CANADA FX DEBT-C$ weakens in quiet trade, global growth a concern

* C$ at C$1.0287 vs US$, or 97.21 U.S. cents
    * Poor data from Europe, Chinese lending news adds to global
    * Bank of Canada policy statement in focus this week
    * C$ seen trading between C$1.310 and C$1.0262

    By Solarina Ho
    TORONTO, March 4 (Reuters) - The Canadian dollar was
slightly weaker on Monday as investor focus was directed
overseas with poor data from Europe and China's announcement
that it was planning to tighten lending in its property sector
highlighting concerns about global growth. 
    Lack of progress in forming a new government in Italy and
broad U.S. spending cuts that automatically kicked in on Friday
added to the global economic uncertainty.
    In Canada, a string of weak economic data over the last few
weeks have pressured the currency, though fourth-quarter
domestic growth data that came in as forecast on Friday helped
mitigate recent declines.
    "I think a lot of people are calling for further weakness
down the road," said David Bradley, director of foreign exchange
trading at Scotiabank, adding that with most of the focus abroad
and little North American data, markets here are expected to be
fairly quiet.
    At 9:07 a.m. (1407 GMT), the Canadian dollar was
trading at C$1.0287 against the U.S. dollar, or 97.21 U.S.
cents, softer than Friday's North American finish at C$1.0271,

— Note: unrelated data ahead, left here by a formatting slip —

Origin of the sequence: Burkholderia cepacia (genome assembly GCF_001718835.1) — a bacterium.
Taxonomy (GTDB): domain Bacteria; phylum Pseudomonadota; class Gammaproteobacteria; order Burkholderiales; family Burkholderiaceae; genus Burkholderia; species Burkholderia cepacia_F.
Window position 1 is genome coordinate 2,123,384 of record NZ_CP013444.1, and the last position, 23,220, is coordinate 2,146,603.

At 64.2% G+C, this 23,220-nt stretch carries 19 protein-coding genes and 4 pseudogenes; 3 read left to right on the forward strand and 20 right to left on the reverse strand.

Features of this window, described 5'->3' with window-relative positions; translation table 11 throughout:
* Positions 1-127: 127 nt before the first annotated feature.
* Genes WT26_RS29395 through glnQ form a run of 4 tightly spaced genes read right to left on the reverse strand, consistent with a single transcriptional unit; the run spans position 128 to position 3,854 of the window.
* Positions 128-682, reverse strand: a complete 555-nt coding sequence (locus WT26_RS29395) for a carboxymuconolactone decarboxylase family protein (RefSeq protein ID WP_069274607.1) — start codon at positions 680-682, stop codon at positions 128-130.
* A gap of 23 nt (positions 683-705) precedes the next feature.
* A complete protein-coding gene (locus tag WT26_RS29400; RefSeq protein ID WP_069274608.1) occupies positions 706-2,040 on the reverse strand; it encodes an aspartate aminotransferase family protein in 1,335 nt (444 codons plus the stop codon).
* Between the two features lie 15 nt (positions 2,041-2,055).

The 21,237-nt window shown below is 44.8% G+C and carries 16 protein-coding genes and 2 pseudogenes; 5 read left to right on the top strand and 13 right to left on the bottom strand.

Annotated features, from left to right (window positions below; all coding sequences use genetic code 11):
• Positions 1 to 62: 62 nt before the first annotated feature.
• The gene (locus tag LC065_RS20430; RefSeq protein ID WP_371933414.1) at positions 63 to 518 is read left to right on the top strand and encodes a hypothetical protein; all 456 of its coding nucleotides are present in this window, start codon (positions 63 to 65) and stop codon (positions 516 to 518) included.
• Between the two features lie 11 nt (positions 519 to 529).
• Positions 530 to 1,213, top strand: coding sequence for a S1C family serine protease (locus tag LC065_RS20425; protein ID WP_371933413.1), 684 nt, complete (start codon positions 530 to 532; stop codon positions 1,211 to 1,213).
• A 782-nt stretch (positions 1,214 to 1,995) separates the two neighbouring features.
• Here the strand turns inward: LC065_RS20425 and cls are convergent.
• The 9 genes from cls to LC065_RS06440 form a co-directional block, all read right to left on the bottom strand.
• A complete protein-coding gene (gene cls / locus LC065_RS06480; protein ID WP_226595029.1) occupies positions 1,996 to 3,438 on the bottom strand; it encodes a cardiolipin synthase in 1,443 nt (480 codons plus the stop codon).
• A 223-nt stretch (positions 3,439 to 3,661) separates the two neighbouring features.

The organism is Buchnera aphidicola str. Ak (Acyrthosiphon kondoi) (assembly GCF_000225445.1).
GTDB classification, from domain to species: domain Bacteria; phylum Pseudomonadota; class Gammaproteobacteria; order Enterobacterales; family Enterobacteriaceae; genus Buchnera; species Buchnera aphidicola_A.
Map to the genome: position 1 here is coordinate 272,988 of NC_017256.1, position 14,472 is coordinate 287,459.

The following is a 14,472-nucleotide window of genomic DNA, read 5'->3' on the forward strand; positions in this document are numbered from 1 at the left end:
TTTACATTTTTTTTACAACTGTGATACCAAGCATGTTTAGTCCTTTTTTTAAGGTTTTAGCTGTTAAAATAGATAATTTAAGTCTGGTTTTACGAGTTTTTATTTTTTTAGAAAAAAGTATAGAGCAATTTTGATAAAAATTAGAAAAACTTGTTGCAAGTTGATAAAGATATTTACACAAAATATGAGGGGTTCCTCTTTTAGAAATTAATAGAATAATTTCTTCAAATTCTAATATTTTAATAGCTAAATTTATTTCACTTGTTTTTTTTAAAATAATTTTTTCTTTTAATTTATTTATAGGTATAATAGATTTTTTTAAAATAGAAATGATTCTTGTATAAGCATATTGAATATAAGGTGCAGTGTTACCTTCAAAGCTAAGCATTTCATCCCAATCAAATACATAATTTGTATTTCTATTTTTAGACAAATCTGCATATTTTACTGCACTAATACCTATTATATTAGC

or 97.36 U.S. cents.
    Canada's dollar has retreated against the greenback since
mid-February, when the pair were trading at equal value.
    It was mostly underperforming a basket of major currencies
as well, with the exception of its commodities linked
counterpart, the Australian dollar.
    Bradley did not expect the Loonie, as it's colloquially
known, to trade much further beyond today's high of C$1.310 and
low of C$1.0262.
    Looking ahead to the week, the first key driver will be the
Bank of Canada's rate decision on Wednesday. The central bank is
widely expected to hold rates at 1 percent, so investors will be
parsing over the bank's language in its policy statement.
    Ongoing issues at home and abroad prompted the Bank of
Canada to tone down its more hawkish stance in January, saying
the withdrawal of monetary policy stimulus was "less imminent
than previously anticipated."
    "Obviously, they might tone down some of the language
they've been using in the past. If they totally take out the
reference to "less imminent", then obviously that's going to be
negative for the Canadian dollar," said Bradley, adding that he
did not anticipate the BoC dropping the rate hike reference
    Canadian government bond prices were mixed. The two-year
bond shed a meager 0.2 Canadian cent to yield 0.940
percent, while the benchmark 10-year bond was up 1
Canadian cent to yield 1.798 percent.